By Emma Silvers
By Gary Moskowitz
By Alee Karim
By Ian S. Port
By Ian S. Port
By Derek Opperman
By Emma Silvers
By Alee Karim
There are few musicians in the world who have survived as many ODs and produced as many exemplary works as Nick Cave. He is the musical master of Southern Gothic -- the musician equivalent of Flannery O'Connor. No one with a taste for somber ballads, velvety burdens, and subliminal violence should miss Nick Cave & the Bad Seeds performing at the Warfield on Wednesday, Sept. 16, with Clovis de La Foret opening at 8 p.m., and on Thursday, Sept. 17, with 16 Horsepower opening at 8 p.m. Tickets are $21.50-22.50; call 775-7722.
After nearly four years, the fearsome leather-clad marauders of Deadbolt have embarked on another savage escapade. On Zulu Death Mask, the boys crawl out of the alleyways of Tijuana into the darkest depths of Africa. While the setting may be different, the Deadbolt sound is as immutable as their waxed hair. Creepy organs lurk in the underbrush, bass lines stalk wild prey, guitar lines slip through the Amazon, and drums call for blood. Over the sound of English tourists being engulfed by alligators, greasers rumble with intimidating threats. Clowns beware: According to Deadbolt, the only good clown is a dead clown. Deadbolt go with what they know at CW Saloon on Thursday, Sept. 17, with Slender & Spunk opening at 10 p.m. Tickets are $5; call 974-1585. Deadbolt also play for free Saturday, Sept. 19, at 6 p.m. at Central Records.
If this weekend's Blues Festival sounds about as interesting as, say, Robert Cray on a warm day surrounded by pasty Marin matrons, might I suggest a little taste of the authentic mash. At 92, Homesick James is the oldest living blues artist still performing. In days gone by, James traveled and performed with Robert Johnson and recorded with Elmore James. It don't get much closer to the source. Homesick James performs at Biscuits & Blues on Thursday, Sept. 17, with Doug MacLeod & Lisa Otey at 8 and 10 p.m. Tickets are $17.50; call 292-2583.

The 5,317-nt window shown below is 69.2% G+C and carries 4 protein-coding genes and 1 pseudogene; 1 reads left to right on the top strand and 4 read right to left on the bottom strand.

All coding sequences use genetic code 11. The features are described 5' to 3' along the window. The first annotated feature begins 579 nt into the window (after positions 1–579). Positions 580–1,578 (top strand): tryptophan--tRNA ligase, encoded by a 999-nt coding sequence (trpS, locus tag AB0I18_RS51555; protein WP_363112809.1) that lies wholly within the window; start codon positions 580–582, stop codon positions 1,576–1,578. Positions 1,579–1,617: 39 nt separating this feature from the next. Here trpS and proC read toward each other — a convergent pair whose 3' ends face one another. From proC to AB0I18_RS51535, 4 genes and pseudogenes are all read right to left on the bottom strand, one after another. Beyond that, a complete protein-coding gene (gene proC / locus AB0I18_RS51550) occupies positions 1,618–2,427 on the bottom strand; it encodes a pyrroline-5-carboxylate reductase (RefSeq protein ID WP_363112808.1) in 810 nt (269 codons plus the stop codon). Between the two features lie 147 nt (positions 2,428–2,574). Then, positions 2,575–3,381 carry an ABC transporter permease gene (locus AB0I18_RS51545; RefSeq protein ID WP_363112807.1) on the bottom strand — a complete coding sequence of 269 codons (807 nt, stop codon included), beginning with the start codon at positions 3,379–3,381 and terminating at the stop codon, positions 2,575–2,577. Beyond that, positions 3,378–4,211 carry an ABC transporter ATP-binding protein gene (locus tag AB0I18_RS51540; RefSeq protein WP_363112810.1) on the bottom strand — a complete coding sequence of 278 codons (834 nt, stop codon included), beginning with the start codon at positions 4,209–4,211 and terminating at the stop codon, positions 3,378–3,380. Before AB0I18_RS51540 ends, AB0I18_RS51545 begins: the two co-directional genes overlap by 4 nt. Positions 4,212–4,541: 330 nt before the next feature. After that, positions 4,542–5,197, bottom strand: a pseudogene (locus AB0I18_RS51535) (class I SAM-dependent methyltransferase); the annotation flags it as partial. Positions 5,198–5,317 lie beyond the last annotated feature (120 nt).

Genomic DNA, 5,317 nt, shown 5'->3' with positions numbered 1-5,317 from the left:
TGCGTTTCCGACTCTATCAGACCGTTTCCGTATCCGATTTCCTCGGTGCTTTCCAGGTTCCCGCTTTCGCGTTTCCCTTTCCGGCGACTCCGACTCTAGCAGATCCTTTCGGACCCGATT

In 1984, Twisted Sister ruled the airwaves with Stay Hungry. Young boys throughout America felt the tug of lipstick-and-leather rebellion. Their theme song was "We're Not Gonna Take It"; their fan club was "S.M.F." ("sick mutha fuckers," in TS-speak). Dee Snider leered out of our MTV, heavily rouged and highly permed. He had big plans -- to grow out his bleach-blond locks until he could perform onstage in nothing but boots. Sadly, in the ensuing years, kaleidoscopic spandex came in and whore-blue eye shadow went out. But Snider hasn't been idle since the glory days of high camp and hard rock. He went on to form Desperado, as well as a Twisted Sister cover band called Sick Mutha Fuckers, which included TS fans Twiggy (bassist for Marilyn Manson) and Robin Fink (guitarist for Nine Inch Nails); he kept the pedal to the metal with his radio shows House of Hair and Metal Nation; and in his off-hours he wrote StrangeLand, a screenplay thriller about a cyberpsycho who persuades innocent netheads to perform dark rituals embracing body mutilation. The soundtrack, eagerly awaited by SMF die-hards the world over, features a reunited Twisted Sister performing new material for the first time in over 12 years, as well as some old fans like Megadeth, Anthrax, Nashville Pussy, Pantera, Marilyn Manson, and Kid Rock. To kick off the film's imminent release, fellow soundtrack performers Soulfly, Snot, hed (pe), and dayinthelife will be appearing with Dee Snider at the Maritime Hall on Saturday, Sept. 19, at 9 p.m. Tickets are $13-15; call 974-0634.
Irvine Welsh has never shied away from the merciless reality of human nature or Scottish life -- it's his life and trade. In The Acid House, Trainspotting, Marabou Stork Nightmares, and Ecstasy he drove readers into the world of characters venal, vicious, lazy, and mad alike. Amid all the muck, Welsh's sharp humor and surreal vision gave relief. Not so with his latest, Filth. The novel, which has caused quite a nasty uproar back home for its unflattering cover (a pig in a police cap) and title (a pejorative term used for the boys in blue), sends us slipping and sliding through the vile, purulent mind of a corrupt cop. He takes drugs, he beats witnesses, he robs friends and fucks their wives, he picks his ass until it bleeds, he forces young girls to suck his scab-encrusted cock. He is everything The Bad Lieutenant was and worse, because he is inescapable. With The Bad Lieutenant, the audience was afforded a certain amount of distance by watching events unfold on a shadowy screen. With Filth, the reader is forced inside the man. Casual conversation between characters appears only as a chilling reminder that this carnal monstrosity sounds completely normal to his associates. There's no comedic reprieve; there's no graceful camera shot; it's just the filth creeping into your mind. Irvine Welsh reads from his new work at the Edinburgh Castle on Saturday, Sept. 19, at 9 p.m. Tickets are $10 ($7 for the unemployed); call 255-8292.
-- Silke Tudor